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IT Movie Review

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Writers Chase Palmer, Cary Fukunaga and director Andy Muschietti’s rendition of Steven King’s novel IT was arguably the best cinematic version of a horror novel that has been seen in years. While being completely horrifying, like most horror movies connoisseurs prefer, the film also had a large comedy aspect. The character Richie (Finn Wolfhard) acts as comedic relief just like the 1990 version, with hilarious vulgar jokes and lighting up the movie after scare scenes.

This film is about a gang of kids, self named “The Losers Club.”  Apart from battling a demonic clown named Pennywise (Bill Skarsgard) through out the movie, they also become closer as a group. The main character, Bill (Jaeden Lieberher), lost his brother to IT and was very determined to get his revenge. As the film progresses Bill and his 6 friends see different versions of IT.  For example Stanley (Wyatt Oleff), who is Jewish, see’s a disfigured women in his temple.  Also Eddie (Jack Dylan Grazer), a hypochondriac, see’s a leper.  IT takes the form of whatever they are most afraid of.  This is the reason they call Pennywise “IT.”  Although Richie sees the clown because that is his biggest fear, he is also the last to see IT.

While massively creative and filled with heavy detail, IT (2017) may have also completely outrun the 1990 version. Tommy Lee Wallace’s (1990) version was much more psychologically terrifying because it lacked jump scares and the advanced graphics that Muschietti and Palmer had in theirs.  Wallace messed with the viewers mind not their fear. However, the latest film had more resources pertaining to special effects, which led to better scares and more surprises. It could be argued though that because these movies were made 27 years apart, of course the newest film will be better.  In contradiction, Palmer’s casting decisions and Muschietti’s more gruesome and disturbing scene choices, knocked Wallace’s version out of the park. Also, in comparison, Wallace made a 2 episode televised series of the novel while Palmer has made one film with hints of making the rest of the story into a sequel.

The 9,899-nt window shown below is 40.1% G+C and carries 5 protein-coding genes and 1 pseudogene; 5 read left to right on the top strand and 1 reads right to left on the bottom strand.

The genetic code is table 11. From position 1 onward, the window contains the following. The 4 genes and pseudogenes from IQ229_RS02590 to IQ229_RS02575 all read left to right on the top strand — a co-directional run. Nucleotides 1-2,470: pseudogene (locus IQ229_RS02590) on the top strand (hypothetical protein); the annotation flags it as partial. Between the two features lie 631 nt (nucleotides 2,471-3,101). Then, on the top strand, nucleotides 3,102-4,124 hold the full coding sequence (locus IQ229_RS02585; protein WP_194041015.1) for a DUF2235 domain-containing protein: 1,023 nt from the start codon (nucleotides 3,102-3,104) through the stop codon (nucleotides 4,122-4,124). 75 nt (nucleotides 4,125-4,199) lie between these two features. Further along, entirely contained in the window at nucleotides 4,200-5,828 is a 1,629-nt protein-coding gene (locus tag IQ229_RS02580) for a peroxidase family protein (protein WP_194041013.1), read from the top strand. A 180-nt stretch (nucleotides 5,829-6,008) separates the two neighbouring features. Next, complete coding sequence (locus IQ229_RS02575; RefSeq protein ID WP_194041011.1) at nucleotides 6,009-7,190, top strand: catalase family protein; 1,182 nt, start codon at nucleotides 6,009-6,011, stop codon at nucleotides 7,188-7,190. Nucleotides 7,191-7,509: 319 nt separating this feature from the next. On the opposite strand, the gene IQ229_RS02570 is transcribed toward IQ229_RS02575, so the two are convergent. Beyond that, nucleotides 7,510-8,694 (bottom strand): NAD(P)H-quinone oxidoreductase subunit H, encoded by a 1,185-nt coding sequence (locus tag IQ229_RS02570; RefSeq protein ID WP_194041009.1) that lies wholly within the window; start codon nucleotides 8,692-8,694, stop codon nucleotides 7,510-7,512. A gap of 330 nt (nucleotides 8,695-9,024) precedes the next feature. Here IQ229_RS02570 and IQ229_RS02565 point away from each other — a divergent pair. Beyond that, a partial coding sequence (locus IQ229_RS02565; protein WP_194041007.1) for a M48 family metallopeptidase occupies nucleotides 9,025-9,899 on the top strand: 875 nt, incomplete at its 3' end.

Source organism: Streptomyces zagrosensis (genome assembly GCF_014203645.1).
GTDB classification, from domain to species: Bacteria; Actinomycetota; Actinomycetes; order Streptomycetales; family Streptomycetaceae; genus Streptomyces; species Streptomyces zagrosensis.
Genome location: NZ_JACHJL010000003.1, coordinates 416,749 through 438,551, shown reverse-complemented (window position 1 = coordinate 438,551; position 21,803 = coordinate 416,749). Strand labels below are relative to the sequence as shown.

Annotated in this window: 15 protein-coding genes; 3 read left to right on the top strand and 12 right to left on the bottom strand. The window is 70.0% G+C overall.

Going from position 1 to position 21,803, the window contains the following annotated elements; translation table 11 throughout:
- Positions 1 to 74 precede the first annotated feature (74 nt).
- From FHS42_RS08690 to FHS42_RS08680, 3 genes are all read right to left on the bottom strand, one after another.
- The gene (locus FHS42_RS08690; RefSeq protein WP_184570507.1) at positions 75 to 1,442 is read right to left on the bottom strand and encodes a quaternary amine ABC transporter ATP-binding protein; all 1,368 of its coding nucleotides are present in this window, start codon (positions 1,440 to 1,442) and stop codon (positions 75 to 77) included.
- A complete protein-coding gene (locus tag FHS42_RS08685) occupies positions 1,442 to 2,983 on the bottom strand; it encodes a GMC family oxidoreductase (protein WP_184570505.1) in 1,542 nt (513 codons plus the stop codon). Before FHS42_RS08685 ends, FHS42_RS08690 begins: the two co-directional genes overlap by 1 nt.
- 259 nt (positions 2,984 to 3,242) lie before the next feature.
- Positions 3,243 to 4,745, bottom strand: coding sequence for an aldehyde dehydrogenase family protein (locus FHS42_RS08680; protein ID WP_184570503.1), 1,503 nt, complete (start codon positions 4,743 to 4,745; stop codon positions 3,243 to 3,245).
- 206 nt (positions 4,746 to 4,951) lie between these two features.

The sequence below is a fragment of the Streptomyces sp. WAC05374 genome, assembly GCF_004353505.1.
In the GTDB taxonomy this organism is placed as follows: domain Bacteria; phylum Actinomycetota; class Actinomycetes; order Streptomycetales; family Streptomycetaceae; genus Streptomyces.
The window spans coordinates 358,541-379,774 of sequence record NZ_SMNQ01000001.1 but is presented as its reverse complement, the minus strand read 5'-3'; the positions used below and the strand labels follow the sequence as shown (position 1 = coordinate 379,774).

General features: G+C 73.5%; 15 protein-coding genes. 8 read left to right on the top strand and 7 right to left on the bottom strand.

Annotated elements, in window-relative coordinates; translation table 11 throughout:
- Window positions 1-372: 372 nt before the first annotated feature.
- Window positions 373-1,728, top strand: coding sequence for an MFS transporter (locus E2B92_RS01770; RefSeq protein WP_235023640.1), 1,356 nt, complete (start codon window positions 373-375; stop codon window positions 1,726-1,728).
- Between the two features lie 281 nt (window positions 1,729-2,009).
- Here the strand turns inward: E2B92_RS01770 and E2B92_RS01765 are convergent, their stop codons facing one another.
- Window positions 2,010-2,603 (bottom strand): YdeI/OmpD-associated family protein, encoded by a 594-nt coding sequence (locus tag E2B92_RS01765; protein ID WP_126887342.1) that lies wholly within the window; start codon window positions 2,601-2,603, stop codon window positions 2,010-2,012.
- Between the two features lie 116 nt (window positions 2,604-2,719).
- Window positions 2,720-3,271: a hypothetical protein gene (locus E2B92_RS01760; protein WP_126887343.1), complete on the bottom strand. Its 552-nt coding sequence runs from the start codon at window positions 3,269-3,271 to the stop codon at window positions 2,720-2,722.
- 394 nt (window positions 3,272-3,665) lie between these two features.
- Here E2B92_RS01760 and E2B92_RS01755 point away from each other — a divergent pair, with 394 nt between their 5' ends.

Both renditions of this novel are outstanding but Muschietti and Palmer’s creation captured the fear that King really aims to give his readers.  And, while most directors and writers have trouble capturing that, the 2017 version with out a doubt accomplished that obstacle along with many others. Special thanks to IMDB for all info.

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